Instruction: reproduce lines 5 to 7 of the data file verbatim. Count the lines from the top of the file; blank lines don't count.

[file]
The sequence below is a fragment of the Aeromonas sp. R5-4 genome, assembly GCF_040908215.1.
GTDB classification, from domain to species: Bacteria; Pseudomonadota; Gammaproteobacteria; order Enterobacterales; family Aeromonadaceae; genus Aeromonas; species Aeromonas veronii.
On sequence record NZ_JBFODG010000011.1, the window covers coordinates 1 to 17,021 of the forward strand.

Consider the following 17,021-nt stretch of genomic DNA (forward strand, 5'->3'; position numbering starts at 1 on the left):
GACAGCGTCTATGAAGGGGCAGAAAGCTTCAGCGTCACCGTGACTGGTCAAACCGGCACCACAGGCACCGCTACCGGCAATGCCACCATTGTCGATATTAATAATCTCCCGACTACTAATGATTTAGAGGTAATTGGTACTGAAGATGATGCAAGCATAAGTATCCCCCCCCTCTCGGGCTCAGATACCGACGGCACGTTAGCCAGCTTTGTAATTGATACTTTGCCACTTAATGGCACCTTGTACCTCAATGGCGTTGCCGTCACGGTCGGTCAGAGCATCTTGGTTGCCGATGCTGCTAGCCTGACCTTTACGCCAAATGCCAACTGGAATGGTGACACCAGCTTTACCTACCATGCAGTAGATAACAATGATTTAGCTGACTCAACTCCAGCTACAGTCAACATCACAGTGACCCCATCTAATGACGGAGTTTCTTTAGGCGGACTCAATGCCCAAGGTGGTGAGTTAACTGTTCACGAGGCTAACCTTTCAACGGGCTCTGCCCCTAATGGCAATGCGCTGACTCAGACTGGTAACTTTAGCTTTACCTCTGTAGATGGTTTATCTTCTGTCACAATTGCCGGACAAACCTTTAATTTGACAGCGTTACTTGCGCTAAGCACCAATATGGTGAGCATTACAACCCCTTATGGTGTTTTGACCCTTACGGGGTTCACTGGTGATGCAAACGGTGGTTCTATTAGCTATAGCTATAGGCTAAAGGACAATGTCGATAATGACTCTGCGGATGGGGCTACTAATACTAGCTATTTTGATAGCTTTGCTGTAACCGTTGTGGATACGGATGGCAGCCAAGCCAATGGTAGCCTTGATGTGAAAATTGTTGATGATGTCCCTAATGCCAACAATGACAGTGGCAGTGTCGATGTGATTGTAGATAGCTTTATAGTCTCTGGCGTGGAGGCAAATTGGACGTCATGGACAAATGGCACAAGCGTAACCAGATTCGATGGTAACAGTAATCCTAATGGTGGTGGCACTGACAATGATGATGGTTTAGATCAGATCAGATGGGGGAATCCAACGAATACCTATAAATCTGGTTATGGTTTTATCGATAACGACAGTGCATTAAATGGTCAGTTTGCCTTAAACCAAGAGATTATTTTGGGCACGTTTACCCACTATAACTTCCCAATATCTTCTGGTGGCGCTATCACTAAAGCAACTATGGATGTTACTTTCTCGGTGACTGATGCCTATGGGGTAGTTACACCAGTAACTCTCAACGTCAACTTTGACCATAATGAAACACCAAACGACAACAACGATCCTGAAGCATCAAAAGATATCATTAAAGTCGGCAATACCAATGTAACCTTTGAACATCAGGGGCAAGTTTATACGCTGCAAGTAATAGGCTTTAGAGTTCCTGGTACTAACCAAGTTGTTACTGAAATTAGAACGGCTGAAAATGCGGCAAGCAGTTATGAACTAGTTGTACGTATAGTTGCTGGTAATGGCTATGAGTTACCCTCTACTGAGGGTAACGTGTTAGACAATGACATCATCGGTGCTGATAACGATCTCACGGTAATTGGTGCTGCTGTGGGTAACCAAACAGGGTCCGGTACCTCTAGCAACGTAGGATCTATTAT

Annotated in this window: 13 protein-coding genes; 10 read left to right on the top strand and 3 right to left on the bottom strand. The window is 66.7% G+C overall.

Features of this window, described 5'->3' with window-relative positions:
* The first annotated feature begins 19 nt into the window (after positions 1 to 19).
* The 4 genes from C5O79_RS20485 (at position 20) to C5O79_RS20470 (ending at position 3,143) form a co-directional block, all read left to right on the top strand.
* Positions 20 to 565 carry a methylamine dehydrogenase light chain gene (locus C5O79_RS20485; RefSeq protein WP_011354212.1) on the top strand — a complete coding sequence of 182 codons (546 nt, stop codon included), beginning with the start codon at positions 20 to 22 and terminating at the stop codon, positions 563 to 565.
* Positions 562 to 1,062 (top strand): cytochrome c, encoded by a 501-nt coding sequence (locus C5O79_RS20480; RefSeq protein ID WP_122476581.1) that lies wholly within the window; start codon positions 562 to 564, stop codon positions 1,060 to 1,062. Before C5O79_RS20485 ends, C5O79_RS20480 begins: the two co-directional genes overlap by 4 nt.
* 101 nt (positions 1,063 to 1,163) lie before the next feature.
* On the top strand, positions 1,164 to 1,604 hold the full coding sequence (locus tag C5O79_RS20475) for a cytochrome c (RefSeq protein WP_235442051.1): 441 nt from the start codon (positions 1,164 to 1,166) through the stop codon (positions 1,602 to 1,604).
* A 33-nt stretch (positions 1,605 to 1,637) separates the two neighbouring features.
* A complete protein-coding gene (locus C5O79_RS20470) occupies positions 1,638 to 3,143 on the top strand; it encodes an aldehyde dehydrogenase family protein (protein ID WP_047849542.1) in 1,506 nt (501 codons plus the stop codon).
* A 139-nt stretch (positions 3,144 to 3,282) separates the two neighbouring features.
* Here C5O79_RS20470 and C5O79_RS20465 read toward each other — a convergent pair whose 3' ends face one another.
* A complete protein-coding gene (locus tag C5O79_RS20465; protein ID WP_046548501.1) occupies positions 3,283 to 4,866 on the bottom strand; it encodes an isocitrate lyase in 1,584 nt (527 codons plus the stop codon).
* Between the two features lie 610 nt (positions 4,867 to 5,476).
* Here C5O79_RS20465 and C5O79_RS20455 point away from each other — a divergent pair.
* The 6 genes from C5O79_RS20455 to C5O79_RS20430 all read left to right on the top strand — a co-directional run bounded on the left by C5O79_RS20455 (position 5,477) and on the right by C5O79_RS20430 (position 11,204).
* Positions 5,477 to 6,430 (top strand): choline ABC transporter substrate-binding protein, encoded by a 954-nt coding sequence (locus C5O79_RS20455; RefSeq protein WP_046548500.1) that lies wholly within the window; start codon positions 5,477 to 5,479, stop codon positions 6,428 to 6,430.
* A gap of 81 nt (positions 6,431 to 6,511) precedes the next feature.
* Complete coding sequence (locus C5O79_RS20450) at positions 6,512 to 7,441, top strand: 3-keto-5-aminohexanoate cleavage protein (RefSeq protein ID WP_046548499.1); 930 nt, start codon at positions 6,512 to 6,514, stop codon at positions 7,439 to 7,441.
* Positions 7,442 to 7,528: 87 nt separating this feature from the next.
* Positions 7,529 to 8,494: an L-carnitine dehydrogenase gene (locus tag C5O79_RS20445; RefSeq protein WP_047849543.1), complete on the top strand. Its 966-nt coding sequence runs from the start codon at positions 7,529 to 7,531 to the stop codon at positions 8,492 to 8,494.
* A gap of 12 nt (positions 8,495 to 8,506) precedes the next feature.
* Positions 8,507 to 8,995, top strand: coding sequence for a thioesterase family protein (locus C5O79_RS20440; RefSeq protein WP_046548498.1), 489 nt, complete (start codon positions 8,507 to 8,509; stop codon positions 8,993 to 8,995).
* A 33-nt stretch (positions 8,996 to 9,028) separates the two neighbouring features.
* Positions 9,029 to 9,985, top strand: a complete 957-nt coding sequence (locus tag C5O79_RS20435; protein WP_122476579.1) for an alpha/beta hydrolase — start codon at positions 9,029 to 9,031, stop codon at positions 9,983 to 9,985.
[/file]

GACAGCGTCTATGAAGGGGCAGAAAGCTTCAGCGTCACCGTGACTGGTCAAACCGGCACCACAGGCACCGCTACCGGCAATGCCACCATTGTCGATATTAATAATCTCCCGACTACTAATGATTTAGAGGTAATTGGTACTGAAGATGATGCAAGCATAAGTATCCCCCCCCTCTCGGGCTCAGATACCGACGGCACGTTAGCCAGCTTTGTAATTGATACTTTGCCACTTAATGGCACCTTGTACCTCAATGGCGTTGCCGTCACGGTCGGTCAGAGCATCTTGGTTGCCGATGCTGCTAGCCTGACCTTTACGCCAAATGCCAACTGGAATGGTGACACCAGCTTTACCTACCATGCAGTAGATAACAATGATTTAGCTGACTCAACTCCAGCTACAGTCAACATCACAGTGACCCCATCTAATGACGGAGTTTCTTTAGGCGGACTCAATGCCCAAGGTGGTGAGTTAACTGTTCACGAGGCTAACCTTTCAACGGGCTCTGCCCCTAATGGCAATGCGCTGACTCAGACTGGTAACTTTAGCTTTACCTCTGTAGATGGTTTATCTTCTGTCACAATTGCCGGACAAACCTTTAATTTGACAGCGTTACTTGCGCTAAGCACCAATATGGTGAGCATTACAACCCCTTATGGTGTTTTGACCCTTACGGGGTTCACTGGTGATGCAAACGGTGGTTCTATTAGCTATAGCTATAGGCTAAAGGACAATGTCGATAATGACTCTGCGGATGGGGCTACTAATACTAGCTATTTTGATAGCTTTGCTGTAACCGTTGTGGATACGGATGGCAGCCAAGCCAATGGTAGCCTTGATGTGAAAATTGTTGATGATGTCCCTAATGCCAACAATGACAGTGGCAGTGTCGATGTGATTGTAGATAGCTTTATAGTCTCTGGCGTGGAGGCAAATTGGACGTCATGGACAAATGGCACAAGCGTAACCAGATTCGATGGTAACAGTAATCCTAATGGTGGTGGCACTGACAATGATGATGGTTTAGATCAGATCAGATGGGGGAATCCAACGAATACCTATAAATCTGGTTATGGTTTTATCGATAACGACAGTGCATTAAATGGTCAGTTTGCCTTAAACCAAGAGATTATTTTGGGCACGTTTACCCACTATAACTTCCCAATATCTTCTGGTGGCGCTATCACTAAAGCAACTATGGATGTTACTTTCTCGGTGACTGATGCCTATGGGGTAGTTACACCAGTAACTCTCAACGTCAACTTTGACCATAATGAAACACCAAACGACAACAACGATCCTGAAGCATCAAAAGATATCATTAAAGTCGGCAATACCAATGTAACCTTTGAACATCAGGGGCAAGTTTATACGCTGCAAGTAATAGGCTTTAGAGTTCCTGGTACTAACCAAGTTGTTACTGAAATTAGAACGGCTGAAAATGCGGCAAGCAGTTATGAACTAGTTGTACGTATAGTTGCTGGTAATGGCTATGAGTTACCCTCTACTGAGGGTAACGTGTTAGACAATGACATCATCGGTGCTGATAACGATCTCACGGTAATTGGTGCTGCTGTGGGTAACCAAACAGGGTCCGGTACCTCTAGCAACGTAGGATCTATTAT

Annotated in this window: 13 protein-coding genes; 10 read left to right on the top strand and 3 right to left on the bottom strand. The window is 66.7% G+C overall.

Features of this window, described 5'->3' with window-relative positions: